[Note: This report features my thoughts on my experience at Challenge Atlantic City. If you are looking for a course overview, that will be coming soon. Please sign up for email updates (to the right).]

I don’t load up my race calendar with a ton of races, and every race I do has a reason.

I had two primary reasons to do Challenge Atlantic City. First, it’s a hometown long-course race, and I would be able to share the course with so many of the good people that surround me. While most people in North America are getting into the heart of their triathlon season, I’m just ending mine as I turn my focus to ultrarunning. So, what better race to end my 2015 season than with a race hosted on my hometown training grounds?

Second, I wanted to do some hard work to chase down some goals.

Despite all of the jokes about New Jersey, and the issues that trouble Atlantic City (and the surrounding areas), I have a #JerseyStrong pride that can’t be beaten out of me – no matter how I might also make fun of or complain about my home state. This pride comes from the physical geography as well as the social topography.

that_moment_when_team_show_up_to_raceWhen I showed up to transition race morning, I immediately saw the smiling faces of so many people that are a part of my life. Friends were racing every distance Challenge AC had to offer, and we were all feeling our own version of pre-race nervous excitement, and we were experiencing it TOGETHER.

It was unlike any other race morning in that sense – here was my local village assembled for the big tribal meeting. While the internet may reduce the obstacles that physical space presents, it doesn’t break the strong bonds that form when we share a place.

The race course itself is also a familiar friend, with different parts of the swim, bike and run course bringing back memories of previous races and benchmark training days.

These are the places where I learned to dream and believe.

I broke my fear of open water swimming in the back bays of Atlantic City, when I first completed the Bridge to Bridge 5k swim back in 2009. So, I was prepared for the chop and current that greeted me during the swim.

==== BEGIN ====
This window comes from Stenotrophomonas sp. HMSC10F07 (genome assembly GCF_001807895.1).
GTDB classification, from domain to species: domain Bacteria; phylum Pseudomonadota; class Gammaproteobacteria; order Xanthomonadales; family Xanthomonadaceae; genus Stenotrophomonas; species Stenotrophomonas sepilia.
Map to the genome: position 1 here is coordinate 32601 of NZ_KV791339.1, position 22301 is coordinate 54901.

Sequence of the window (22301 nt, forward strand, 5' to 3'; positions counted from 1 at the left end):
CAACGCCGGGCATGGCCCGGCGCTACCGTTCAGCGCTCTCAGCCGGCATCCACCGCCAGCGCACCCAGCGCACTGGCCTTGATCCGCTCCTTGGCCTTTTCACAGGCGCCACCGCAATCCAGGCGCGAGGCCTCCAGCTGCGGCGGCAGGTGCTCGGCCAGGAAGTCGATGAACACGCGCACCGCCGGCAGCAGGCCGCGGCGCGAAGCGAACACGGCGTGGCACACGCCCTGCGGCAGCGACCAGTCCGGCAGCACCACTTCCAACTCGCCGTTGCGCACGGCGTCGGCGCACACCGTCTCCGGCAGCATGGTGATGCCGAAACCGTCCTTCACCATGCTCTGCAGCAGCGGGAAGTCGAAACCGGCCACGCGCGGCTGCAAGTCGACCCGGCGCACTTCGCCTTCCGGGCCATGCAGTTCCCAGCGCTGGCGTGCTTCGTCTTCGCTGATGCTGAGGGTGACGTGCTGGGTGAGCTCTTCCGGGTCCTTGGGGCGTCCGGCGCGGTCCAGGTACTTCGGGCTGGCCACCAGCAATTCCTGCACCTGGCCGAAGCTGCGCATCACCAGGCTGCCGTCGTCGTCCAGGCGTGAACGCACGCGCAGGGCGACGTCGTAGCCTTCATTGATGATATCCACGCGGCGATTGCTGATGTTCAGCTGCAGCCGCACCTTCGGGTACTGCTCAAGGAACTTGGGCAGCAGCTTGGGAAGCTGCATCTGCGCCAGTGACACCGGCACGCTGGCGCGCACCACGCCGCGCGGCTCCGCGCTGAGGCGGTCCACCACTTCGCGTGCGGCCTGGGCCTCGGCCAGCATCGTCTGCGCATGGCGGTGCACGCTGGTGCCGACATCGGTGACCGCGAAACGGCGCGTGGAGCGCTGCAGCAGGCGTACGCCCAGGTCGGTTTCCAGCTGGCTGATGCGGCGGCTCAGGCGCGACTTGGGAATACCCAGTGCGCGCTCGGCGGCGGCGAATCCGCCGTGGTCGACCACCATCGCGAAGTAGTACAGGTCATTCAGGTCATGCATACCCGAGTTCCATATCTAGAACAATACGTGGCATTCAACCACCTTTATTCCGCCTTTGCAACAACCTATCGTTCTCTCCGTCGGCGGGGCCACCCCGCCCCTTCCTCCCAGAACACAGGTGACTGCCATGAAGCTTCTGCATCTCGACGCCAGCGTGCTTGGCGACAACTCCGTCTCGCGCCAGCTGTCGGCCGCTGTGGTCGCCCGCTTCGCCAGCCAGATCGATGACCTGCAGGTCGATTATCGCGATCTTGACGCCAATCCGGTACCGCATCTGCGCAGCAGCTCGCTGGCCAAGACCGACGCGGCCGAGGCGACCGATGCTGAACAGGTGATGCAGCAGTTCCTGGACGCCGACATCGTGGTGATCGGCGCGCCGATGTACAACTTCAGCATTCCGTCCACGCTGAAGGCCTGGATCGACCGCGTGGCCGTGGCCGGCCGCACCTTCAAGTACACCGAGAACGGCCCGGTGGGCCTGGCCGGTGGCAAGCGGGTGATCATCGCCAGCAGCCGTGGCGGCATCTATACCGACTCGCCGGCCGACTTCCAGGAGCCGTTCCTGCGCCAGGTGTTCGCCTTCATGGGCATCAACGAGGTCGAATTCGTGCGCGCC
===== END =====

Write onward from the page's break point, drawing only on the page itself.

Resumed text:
I learned to be independent and self-reliant spending hours upon hours of solo cycling on the roads of the bike course. I knew there would be wind, but I also knew there would be nice open roads upon which I could find my groove and grind.

And the Atlantic City boardwalk – well, it’s got to be one of the best places to run in this area. I raced my very first marathon on the Atlantic City Boardwalk, and in the moment that I crossed that finish line, I fell in love with endurance sport. Now, I train regularly on the boardwalk with my friends from the NJ Shore Run club. I know how long it takes to get from one end to the other. I know how far apart the casinos are. I know that there would be whack-a-doodle people everywhere – and not just the triathletes.

There were moments out on the course when the nostalgia made me just a slight touch weepy. Pretty shocking, I know.

In the final few miles of the bike course, you cross the highway on an overpass. As I looked out, I could see the skyline of the city in the horizon, and I felt happy to have this perspective, and while it was all familiar, I felt a new appreciation for this place. And, it was much more exciting than I thought it would be to ride on the Atlantic City Expressway :).

As far as the race competition, I had placement and time goals, one of which I hit, and one of which I missed. Read the rest of this entry »